Import quotas limit the amount of imported goods legally aloud to be shipped from one nation to the next. The main reason for these is international competition. If a nation outside ours is able to produce higher quality goods for cheaper they are in direct competition with the in nation producers. People will be more likely to buy the goods from outside their country, since they can buy better quality items for less money. But this takes business away from the producers within the country.

The producers in the country work with politicians to create import quotas, making it illegal for citizens to buy more than a certain amount of product from other nations. This is good for the in nation producers business, but limiting to the economy as a whole. Trade benefits the economy. The producer gets richer in money, and the consumer gets richer in goods. Import quotas limit this growth because of international competition, and overall do not benefit most voters economically.

Economics Week 30 Actors and Businessmen

Prompt: “Why do voters accept the riches of movie stars, but resent the riches of businessmen?

There’s different reasons for this, different people hold different opinions. But generally I’d say there’s one big reason. That is the emotion, and the sacred feeling of art and creation. Art in all forms, film included, is often a mirror of someones soul or thought process. It is the creation of something unique, something that can affect people emotionally. Film can inspire people, and often does. In a well made movie the actors behave as a conduit of this inspiration. They are the faces you link to the emotion of the character. If they act well they are the ones bringing the emotional impact into the film.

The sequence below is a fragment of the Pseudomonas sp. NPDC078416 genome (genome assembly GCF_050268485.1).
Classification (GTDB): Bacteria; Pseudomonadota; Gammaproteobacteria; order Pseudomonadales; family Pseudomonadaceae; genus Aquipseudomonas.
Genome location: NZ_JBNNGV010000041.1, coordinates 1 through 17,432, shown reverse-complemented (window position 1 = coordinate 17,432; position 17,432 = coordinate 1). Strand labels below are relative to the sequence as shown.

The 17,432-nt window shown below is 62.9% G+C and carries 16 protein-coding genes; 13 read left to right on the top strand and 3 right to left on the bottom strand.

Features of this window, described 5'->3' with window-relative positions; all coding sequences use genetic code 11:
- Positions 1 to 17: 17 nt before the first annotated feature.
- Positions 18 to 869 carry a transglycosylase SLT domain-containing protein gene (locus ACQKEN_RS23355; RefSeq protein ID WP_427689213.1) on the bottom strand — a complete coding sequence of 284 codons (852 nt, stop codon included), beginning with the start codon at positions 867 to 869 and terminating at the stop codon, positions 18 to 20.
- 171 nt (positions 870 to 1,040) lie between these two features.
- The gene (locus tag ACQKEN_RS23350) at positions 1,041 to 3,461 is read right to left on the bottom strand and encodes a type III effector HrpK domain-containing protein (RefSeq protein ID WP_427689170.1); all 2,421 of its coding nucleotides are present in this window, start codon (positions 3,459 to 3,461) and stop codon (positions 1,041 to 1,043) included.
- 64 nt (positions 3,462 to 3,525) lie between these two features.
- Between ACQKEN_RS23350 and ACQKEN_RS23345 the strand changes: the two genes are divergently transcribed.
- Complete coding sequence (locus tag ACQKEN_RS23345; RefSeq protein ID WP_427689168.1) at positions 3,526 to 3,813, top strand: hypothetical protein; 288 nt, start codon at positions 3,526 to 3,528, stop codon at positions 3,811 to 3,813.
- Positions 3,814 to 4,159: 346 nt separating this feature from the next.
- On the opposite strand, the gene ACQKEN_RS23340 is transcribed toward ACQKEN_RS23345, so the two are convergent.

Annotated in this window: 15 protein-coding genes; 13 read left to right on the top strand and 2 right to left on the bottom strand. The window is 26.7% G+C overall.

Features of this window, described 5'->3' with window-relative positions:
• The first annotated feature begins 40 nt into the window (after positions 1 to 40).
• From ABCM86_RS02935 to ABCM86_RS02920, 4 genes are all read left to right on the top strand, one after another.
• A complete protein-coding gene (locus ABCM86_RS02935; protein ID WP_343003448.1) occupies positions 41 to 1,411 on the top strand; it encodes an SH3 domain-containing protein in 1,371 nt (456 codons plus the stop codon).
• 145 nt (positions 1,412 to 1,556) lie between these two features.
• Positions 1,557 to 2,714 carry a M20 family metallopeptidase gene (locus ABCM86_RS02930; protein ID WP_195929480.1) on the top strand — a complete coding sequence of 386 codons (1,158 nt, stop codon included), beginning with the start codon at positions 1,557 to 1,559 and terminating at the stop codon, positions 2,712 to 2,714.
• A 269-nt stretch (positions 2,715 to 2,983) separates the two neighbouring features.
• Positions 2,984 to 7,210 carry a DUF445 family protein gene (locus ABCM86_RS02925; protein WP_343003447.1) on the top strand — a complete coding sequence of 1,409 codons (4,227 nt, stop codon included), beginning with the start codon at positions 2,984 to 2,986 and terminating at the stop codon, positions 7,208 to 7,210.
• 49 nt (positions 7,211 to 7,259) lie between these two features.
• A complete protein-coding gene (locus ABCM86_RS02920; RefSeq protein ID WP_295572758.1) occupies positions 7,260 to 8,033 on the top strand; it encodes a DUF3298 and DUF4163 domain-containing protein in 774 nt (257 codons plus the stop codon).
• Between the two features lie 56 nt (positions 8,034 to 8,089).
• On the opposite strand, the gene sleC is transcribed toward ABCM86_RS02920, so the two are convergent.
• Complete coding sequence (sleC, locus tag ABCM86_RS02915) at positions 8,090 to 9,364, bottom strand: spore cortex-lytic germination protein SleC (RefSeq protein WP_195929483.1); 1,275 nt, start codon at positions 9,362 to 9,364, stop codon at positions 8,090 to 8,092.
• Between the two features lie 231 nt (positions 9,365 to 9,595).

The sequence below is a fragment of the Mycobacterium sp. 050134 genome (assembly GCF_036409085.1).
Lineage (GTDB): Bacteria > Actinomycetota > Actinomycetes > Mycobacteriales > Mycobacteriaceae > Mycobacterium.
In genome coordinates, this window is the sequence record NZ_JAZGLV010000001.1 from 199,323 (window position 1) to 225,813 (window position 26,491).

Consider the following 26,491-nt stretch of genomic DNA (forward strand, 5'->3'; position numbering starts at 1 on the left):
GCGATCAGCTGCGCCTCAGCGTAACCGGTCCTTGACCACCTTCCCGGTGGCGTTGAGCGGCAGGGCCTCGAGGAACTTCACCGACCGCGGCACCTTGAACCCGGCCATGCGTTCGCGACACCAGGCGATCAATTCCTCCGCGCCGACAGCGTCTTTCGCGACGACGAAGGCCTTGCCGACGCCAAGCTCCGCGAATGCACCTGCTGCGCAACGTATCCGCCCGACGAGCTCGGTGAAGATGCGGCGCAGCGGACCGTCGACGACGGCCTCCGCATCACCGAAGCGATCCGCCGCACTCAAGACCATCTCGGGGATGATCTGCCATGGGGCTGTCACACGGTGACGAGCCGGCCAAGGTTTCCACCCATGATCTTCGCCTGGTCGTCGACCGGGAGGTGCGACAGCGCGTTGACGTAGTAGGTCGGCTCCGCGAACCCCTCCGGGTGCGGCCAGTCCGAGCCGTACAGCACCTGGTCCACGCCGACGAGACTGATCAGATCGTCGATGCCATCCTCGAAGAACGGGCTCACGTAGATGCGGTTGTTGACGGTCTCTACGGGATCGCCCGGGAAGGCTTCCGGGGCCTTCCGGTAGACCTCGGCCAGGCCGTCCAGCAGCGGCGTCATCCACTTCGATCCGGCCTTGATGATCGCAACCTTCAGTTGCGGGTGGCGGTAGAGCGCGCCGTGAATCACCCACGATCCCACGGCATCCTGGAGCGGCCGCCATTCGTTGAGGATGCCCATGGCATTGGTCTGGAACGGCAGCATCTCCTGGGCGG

Business is often very different. Generally the person creating and manufacturing a product is not the face of the business. Even if they are there isn’t the emotional link to the product. It is a physical product or service they are selling, not an emotional one. When somebody buys a television they are not having the same emotional journey that they will have watching a passionate film on the television. The person making the TV may be passionate about making it, but we don’t get to watch their process the same way we watch a characters development in a film.